Apparently, China thinks that old fashioned extortion will work against the United States. The communist government has threatened to seize Americans in the country unless the U.S. releases and drops the charges against several “scholars” who were arrested.
Beijing is threatening to take Americans in China hostage if the Department of Justice doesn’t drop its prosecution of several Chinese research scientists arrested on U.S. soil this year, according to a report on Saturday.
Chinese government officials have repeatedly warned their U.S. counterparts that Americans in China face being detained if its demands are not met, The Wall Street Journal reported, citing sources familiar with the matter.
The drastic action — dubbed “hostage diplomacy” — would be in retaliation for the arrests of at least five Chinese military-affiliated scholars visiting American universities to conduct research.
The scientists were charged with visa fraud for allegedly lying to U.S. immigration authorities about their active duty statuses with China’s People’s Liberation Army.
The nation first began issuing the warnings over the summer, after Chinese research scientist Juan Tang, who worked at the University of California, Davis, was questioned by the FBI and took up residence for a month in China’s San Francisco consulate.
Chinese officials vowed to retaliate if she wasn’t allowed to leave the consulate and return home, according to the report.
U.S. officials expected China to make good on the threat — but it didn’t, and the FBI arrested Tang in July when she left consulate grounds, the Journal reported.
Tang is currently out on bail after pleading not guilty to visa fraud charges. Her lawyer, Malcolm Segal, denied that China had sought to interfere in his client’s case.
At least four other researchers have been accused of hiding their ties to the Chinese military and pleaded not guilty to similar charges.
The State Department ordered China in July to close its Houston consulate and told all Chinese military researchers remaining in the U.S. to leave.
Sources told the Journal the decision was made after U.S. officials said Chinese diplomats were coordinating with the scholars to collect cutting-edge scientific research from American universities.
A State Department spokesman declined to address China’s alleged threats but told the newspaper, “We warn U.S. citizens that business disputes, court orders to pay a settlement, or government investigations into both criminal and civil issues may result in an exit ban which will prohibit your departure from China until the issue is resolved.”
“We are aware that the Chinese government has, in other instances, detained American, Canadian and other individuals without legal basis to retaliate against lawful prosecutions and to exert pressure on their governments, with a callous disregard of the individuals involved,” said John Demers, head of the Justice Department’s national security division.
“If China wants to be seen as one of the world’s leading nations, it should respect the rule of law and stop taking hostages.”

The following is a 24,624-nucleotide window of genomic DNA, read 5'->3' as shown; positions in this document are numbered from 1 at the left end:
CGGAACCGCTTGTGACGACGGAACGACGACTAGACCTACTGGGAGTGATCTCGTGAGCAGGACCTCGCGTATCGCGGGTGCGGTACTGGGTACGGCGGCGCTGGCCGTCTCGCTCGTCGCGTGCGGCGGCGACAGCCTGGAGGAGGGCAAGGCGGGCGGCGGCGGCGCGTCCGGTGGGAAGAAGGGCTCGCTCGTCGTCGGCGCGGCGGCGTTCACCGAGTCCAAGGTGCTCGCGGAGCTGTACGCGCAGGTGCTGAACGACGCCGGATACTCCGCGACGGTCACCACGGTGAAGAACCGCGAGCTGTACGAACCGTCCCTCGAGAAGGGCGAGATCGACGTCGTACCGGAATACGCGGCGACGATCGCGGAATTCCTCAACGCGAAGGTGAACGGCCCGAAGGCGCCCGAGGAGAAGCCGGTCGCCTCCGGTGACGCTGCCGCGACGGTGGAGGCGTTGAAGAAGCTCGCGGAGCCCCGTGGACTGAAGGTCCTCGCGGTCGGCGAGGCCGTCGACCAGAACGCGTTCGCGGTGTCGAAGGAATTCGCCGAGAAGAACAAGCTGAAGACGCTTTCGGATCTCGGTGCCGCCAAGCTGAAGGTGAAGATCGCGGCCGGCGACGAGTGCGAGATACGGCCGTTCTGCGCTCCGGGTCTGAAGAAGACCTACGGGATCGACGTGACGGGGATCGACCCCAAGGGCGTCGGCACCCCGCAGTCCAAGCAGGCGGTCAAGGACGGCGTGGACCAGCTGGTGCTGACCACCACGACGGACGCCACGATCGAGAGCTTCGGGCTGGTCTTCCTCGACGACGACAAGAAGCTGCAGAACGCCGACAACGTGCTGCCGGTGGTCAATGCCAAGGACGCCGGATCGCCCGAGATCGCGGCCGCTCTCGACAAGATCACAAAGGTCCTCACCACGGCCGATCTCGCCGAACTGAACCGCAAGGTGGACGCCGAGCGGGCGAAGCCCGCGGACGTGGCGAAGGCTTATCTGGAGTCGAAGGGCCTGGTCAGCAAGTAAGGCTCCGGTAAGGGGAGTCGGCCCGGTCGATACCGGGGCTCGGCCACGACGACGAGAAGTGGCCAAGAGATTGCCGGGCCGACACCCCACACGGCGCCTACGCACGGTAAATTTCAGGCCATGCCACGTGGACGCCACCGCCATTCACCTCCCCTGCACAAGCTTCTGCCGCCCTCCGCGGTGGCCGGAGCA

Chinese authorities see U.S. Consulates as “hostile forces” that conduct “infiltration and sabotage” activities on Chinese soil and have ordered officials to monitor key U.S. diplomats, according to a leaked document obtained by The Epoch Times.
At a time when bilateral relations hit a historical low, the document from Leizhou city of China’s southeastern Guangdong Province offers a rare glimpse into how the Chinese regime deals with American diplomats.
In a four-page “work plan” dated April 2018, the Leizhou Foreign and Overseas Chinese Affairs Bureau described the “U.S. and other Western consulates in China” as key targets that could threaten the region’s political and social stability.
All departments and units within the bureau must work to counter such influences, by effectively “blocking [the consulates] from establishing connections with key [Chinese] political figures, prominent lawyers, ‘public intellectuals,’ ‘rights defenders,’ and special interest groups,” the bureau told its staff.
The bureau’s goal is to “break all threats and nets” and leave no room for such attempts, the document stated.
To address the perceived threats, the bureau outlined a four-step plan with measures such as watching for “infiltration activities” organized by foreign consulates in Guangzhou city, the capital of Guangdong, and “use all efforts”—including “reminders, warnings, and a mild degree of force”—to discourage the aforementioned individuals from attending events held by consulates.
The bureau staff were to monitor organizations and individuals that have “close ties” with foreign consulates, and gather any relevant information, such as their background and any changes in their “asset accounts,” to cut off any “financial enticements” from U.S. Consulates. Top of FormBottom of Form
The office also planned to establish a database on “key” foreign diplomats in China and use big data to track down their whereabouts. “It’s a countermeasure against ongoing infiltration and subversion,” the document stated.